Dugie Standeford for Intellectual Property Watch had a post on H.R. 1908 (he has the vote as 220-175).

There is text from Congr. Rohrabacher: But Representative Dana Rohrabacher (R-California) blasted the first-to-file provision, saying it “tries to harmonise to lower standards in the world rather than cause other countries to harmonise up to our standards.” An inventor who comes to the USPTO, applies for a patent and is given the right as the first to invent could now “be superseded in the international market by someone who happened to catch that invention on the Internet or elsewhere and file it in China first,” he said.

Of post-grant review, Standeford noted: The second window has now been replaced with an expanded re-examination process, said Washington, DC IP attorney Jonathan Band. The measure “significantly strengthens” the process, said House Judiciary Committee Chairman John Conyers (D-Michigan). “Our goal…is to ensure that before a patent is issued, parties who contest its validity will have a full and complete opportunity to do so within the confines of the Patent Office itself,” he said.

The White House, however, balked at the provision, saying that although it generally supports the first window challenge opportunity, it has “some concerns” about the proposed inter-partes reexamination adjustments (reexaminations of patent grants initiated by members of the public, third parties) and prefers a “narrowly drawn second window.”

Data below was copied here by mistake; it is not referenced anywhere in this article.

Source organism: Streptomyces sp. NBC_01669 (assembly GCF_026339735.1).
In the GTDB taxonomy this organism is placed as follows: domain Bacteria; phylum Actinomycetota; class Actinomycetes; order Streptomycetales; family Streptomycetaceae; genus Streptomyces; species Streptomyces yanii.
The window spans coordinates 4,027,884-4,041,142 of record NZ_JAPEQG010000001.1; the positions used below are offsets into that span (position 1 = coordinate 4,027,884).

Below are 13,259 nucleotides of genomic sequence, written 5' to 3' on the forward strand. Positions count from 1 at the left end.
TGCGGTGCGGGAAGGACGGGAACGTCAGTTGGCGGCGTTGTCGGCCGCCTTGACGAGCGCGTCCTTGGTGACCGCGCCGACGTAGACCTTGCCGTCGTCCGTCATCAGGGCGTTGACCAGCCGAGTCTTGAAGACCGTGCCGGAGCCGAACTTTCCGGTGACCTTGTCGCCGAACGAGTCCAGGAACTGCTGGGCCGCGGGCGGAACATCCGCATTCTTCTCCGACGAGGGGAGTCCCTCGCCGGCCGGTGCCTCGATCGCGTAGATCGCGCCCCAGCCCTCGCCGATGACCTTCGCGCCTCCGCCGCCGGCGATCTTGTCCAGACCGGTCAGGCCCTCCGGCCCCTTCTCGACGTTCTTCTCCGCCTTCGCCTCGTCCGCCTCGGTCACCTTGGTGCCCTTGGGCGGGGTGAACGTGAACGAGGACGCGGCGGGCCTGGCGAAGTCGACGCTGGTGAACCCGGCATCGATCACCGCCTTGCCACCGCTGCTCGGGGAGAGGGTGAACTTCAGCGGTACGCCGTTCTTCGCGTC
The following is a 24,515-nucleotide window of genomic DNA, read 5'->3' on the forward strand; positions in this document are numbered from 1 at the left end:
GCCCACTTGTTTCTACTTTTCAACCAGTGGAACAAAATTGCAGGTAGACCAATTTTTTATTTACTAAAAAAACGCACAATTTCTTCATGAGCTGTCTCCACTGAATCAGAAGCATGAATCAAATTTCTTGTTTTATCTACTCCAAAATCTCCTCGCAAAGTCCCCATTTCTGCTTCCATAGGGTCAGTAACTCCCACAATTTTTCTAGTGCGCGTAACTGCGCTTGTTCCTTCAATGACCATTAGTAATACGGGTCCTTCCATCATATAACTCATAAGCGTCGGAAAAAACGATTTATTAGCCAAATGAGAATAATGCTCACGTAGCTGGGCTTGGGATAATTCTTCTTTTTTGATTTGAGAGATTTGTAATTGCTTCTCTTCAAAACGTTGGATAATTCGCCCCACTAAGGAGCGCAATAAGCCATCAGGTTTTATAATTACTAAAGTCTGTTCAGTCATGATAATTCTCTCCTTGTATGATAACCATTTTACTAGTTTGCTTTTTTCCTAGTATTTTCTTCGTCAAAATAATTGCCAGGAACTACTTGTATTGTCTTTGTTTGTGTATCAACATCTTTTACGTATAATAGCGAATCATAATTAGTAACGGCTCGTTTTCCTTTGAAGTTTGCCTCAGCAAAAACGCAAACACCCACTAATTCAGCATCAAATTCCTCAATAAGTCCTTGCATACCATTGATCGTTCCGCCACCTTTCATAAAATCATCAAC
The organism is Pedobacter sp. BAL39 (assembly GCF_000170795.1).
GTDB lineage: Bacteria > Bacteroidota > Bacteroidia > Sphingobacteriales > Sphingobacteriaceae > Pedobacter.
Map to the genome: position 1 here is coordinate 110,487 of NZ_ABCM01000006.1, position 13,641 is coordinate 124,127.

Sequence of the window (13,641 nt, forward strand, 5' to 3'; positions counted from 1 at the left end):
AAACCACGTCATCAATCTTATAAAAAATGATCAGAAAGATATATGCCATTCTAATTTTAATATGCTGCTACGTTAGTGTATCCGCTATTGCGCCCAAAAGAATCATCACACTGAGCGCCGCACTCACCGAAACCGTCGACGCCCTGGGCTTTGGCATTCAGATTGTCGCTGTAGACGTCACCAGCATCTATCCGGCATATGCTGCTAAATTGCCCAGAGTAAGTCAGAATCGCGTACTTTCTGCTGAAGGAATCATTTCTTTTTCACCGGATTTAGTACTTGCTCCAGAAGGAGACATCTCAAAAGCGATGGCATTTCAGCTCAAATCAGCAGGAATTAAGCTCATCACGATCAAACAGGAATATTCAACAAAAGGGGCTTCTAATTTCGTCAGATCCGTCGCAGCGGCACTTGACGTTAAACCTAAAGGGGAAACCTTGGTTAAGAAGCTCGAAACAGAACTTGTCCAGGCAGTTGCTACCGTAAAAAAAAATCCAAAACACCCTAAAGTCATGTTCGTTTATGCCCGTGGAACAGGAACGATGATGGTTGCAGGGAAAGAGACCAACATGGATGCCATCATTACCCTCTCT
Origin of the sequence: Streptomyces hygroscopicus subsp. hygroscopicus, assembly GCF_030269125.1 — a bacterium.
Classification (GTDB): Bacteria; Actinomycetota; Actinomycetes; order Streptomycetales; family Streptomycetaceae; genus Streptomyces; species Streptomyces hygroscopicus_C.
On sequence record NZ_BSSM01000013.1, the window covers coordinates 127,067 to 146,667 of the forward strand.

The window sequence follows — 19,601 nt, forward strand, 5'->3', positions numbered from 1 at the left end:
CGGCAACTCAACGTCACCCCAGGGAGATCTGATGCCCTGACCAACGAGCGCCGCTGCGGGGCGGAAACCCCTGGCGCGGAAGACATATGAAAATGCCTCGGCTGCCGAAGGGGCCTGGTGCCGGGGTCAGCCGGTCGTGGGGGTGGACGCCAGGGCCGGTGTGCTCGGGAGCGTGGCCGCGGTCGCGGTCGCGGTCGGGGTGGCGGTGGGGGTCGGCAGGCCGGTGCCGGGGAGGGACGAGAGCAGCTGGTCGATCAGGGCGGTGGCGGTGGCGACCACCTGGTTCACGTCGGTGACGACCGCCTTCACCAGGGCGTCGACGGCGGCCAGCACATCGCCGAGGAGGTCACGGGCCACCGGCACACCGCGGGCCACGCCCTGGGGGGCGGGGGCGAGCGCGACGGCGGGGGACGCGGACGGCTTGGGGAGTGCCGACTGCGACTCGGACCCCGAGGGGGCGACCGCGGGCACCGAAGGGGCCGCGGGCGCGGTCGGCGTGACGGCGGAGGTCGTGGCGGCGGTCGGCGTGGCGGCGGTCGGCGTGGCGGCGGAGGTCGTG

IPBiz notes that BOTH ex parte AND inter partes re-examination proceedings are currently available to third parties, as exemplified in the re-exam of WARF patents by third party FTCR.

-->Changes to "inter partes" re-exams would include the following

c) Conduct of Inter Partes Proceedings- Section 314 is amended--

(1) in the first sentence of subsection (a), by striking `conducted according to the procedures established for initial examination under the provisions of sections 132 and 133' and inserting `heard by an administrative patent judge in accordance with procedures which the Director shall establish';

(2) in subsection (b), by striking paragraph (2) and inserting the following:

`(2) The third-party requester shall have the opportunity to file written comments on any action on the merits by the Office in the inter partes reexamination proceeding, and on any response that the patent owner files to such an action, if those written comments are received by the Office within 60 days after the date of service on the third-party requester of the Office action or patent owner response, as the case may be.'; and

(3) by adding at the end the following:

`(d) Oral Hearing- At the request of a third party requestor or the patent owner, the administrative patent judge shall conduct an oral hearing, unless the judge finds cause lacking for such hearing.'.

-->Section 322 of HR 1908 includes ONLY the "first window" for post-grant review:

A post-grant proceeding may be instituted under this chapter pursuant to a cancellation petition filed under section 321 only if--

`(1) the petition is filed not later than 12 months after the grant of the patent or issuance of a reissue patent, as the case may be; or

`(2) the patent owner consents in writing to the proceeding.

-->IPBiz notes that Sec. 326. Conduct of post-grant review proceedings of HR 1908 (reported in the House) gives general information and Sec. 328 provides Burden of Proof- The party advancing a proposition under this chapter shall have the burden of proving that proposition by a preponderance of the evidence.